This week we did a practical study into different sorting algorithms and their time complexities. I really like sorting algorithms. I don’t know why. It was a good week.

Sorting algorithms take an array of items (`[10, 8, 5, 15, 23, 20]`

) and turn it into a sorted array (`[5, 8, 10, 15, 20, 23]`

). There are a bunch of different sorting algorithms. Some of them I have mentioned before (Bubble sort and Quicksort), so I’ll skip them for now. First up is Insertion sort, which is really cool.

The idea is that you keep an array of the sorted items, and then insert each item in the unsorted list into it’s proper place. Here’s an example:

Starting with [10, 8, 5, 15, 23, 20], we have the following steps: [10, , , , , ] [8, 10, , , , ] [5, 8, 10, , , ] [5, 8, 10, 15, , ] [5, 8, 10, 15, 23, ] [5, 8, 10, 15, 20, 23] —-

You can try this out with a deck of cards. Look at each unsorted card, and slip it into the appropriate sorted spot. Insertion sort’s complexity is O(n^2) footnote:[O(something) means that as `n`

, the number of items in the list, grows, the time the sorting algorithm takes is asymptotically proportional to `something`

. For more information, see link:https://setupminimal.github.io/blog/2016/09/18/Computer-Science-Week–3-The-Worst-Possible-Time.html[my previous computer science post].] at worst, but it has a few interesting properties. Insertion sort is fast for small lists. For anything less than about 12 items, it is the fastest sort. Insertion sort is also faster when a list is almost sorted. In the best case, Insertion sort is O(n), which is the fastest possible.

Shell sort uses the fact that Insertion sort works faster on almost-sorted lists to sort big lists more quickly. The idea behind Shell sort is that you pick different *strides*, and do an insertion sort on every *strideth* item. The first few passes get the list into roughly-sorted order, and then a final insertion sort is fast. Depending on how you pick your strides, Shell sort can have a bunch of different complexities. I don’t know enough (and the Professor glossed over it) to derive the complexity of Shell sort, but I can tell you that when your strides are powers of 2 minus 1 (`a_n = (a_(n-1) + 1) * 2 - 1 = n ^ 2 - 1`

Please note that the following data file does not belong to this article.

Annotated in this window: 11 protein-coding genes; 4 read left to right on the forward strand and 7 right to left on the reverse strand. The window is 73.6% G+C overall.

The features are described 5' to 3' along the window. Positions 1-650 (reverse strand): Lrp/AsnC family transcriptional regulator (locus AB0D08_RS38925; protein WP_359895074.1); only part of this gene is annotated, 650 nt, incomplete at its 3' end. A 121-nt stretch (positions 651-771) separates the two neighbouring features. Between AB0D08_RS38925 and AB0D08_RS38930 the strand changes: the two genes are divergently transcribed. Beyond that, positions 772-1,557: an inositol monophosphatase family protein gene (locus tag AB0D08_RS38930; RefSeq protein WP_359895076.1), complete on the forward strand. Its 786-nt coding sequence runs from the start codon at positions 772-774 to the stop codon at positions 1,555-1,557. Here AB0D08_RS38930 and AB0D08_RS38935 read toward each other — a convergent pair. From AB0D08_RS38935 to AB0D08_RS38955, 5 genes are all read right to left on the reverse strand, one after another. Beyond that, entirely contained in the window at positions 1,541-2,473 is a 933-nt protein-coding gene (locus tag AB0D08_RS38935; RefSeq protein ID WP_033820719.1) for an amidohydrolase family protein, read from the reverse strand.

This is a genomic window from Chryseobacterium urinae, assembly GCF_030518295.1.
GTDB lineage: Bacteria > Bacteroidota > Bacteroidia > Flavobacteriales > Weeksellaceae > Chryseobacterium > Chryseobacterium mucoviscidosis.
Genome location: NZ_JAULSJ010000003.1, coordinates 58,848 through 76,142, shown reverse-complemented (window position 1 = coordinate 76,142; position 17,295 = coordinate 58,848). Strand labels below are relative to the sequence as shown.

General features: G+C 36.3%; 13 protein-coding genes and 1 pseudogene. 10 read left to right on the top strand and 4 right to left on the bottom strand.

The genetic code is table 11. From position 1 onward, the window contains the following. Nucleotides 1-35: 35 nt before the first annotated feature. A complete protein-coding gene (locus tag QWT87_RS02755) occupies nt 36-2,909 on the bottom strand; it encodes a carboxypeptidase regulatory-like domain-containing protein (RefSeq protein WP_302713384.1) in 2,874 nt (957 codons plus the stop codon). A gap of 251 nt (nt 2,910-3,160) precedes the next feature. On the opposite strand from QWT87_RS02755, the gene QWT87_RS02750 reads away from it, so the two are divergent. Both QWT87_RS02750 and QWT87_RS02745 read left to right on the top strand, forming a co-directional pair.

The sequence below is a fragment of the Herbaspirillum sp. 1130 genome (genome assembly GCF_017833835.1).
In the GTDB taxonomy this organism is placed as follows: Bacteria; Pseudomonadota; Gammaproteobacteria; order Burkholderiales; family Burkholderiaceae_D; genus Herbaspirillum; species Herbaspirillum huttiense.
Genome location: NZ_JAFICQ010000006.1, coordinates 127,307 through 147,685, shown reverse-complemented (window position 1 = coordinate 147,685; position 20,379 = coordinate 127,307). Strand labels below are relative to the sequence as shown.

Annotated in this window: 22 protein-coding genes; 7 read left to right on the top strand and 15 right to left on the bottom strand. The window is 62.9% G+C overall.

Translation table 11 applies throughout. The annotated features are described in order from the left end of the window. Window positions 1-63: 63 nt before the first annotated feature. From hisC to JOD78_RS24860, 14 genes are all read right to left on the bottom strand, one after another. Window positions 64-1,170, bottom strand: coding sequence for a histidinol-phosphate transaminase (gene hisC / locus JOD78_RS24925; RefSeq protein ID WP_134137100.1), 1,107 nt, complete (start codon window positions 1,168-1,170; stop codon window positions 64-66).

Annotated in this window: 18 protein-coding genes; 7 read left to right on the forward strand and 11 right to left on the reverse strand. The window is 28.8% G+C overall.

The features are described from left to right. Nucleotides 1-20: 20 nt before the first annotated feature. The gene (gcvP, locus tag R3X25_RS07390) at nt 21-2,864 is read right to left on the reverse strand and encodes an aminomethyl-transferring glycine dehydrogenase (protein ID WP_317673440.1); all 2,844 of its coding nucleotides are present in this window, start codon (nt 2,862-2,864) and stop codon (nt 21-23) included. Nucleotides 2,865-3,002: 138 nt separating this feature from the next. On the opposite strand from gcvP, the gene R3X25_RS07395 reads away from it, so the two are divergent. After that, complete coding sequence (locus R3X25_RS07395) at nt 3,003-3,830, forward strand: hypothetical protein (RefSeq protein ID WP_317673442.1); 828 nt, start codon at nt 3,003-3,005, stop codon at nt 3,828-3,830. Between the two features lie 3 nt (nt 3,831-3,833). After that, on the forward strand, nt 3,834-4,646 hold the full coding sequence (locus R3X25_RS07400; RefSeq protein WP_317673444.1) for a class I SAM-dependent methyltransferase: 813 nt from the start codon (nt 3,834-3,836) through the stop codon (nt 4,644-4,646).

), the complexity is O(n^1.5).

Here’s an example, with strides 3, 2, and 1:

[40, 88, 10, 8, 5, 15, 23, 20]

First, with stride = 3: [8, 88, 10, 23, 5, 15, 40, 20] ^ ^ ^ switch

[8, 5, 10, 23, 20, 15, 40, 88] ^ ^ ^ switch

[8, 5, 10, 23, 20, 15, 40, 88] ^ ^ already sorted

Now stride = 2: [8, 5, 10, 23, 20, 15, 40, 88] ^ ^ ^ ^ already sorted

[8, 5, 10, 15, 20, 23, 40, 88] ^ ^ ^ ^ switch

Now stride = 1: (This is just insertion sort) [5, 8, 10, 15, 20, 23, 40, 88] ^ ^ ^ ^ ^ ^ ^ ^ —-

Note that even though we had to do more steps, each step was faster because insertion sort is fast for small groups, and fast for almost-sorted groups.

The final sorting algorithm we talked about was Selection sort, Bubble sort’s pretty cousin. With this sort, you maintain an array of already sorted items. Then, you search through the list for the biggest item, and tack that onto the sorted array.

[8, 5, 10, 15, 23, 20] [8, 5, 10, 15, 20 | 23] [8, 5, 10, 15 | 20, 23] [8, 5, 10 | 15, 20, 23] [8, 5 | 10, 15, 20, 23] [5 | 8, 10, 15, 20, 23] [5, 8, 10, 15, 20, 23] —-

This sorting algorithm is always O(n**2) - but it’s still faster than Bubble sort, which has the same complexity, because it performs fewer swaps of numbers.

That’s all for this week. I hope you learned something, and I’m going to point once again to link:https://www.youtube.com/watch?v=kPRA0W1kECg[that video that visualizes sorting algorithms]. Now that you know how a few more work, it might be fun to check it out again.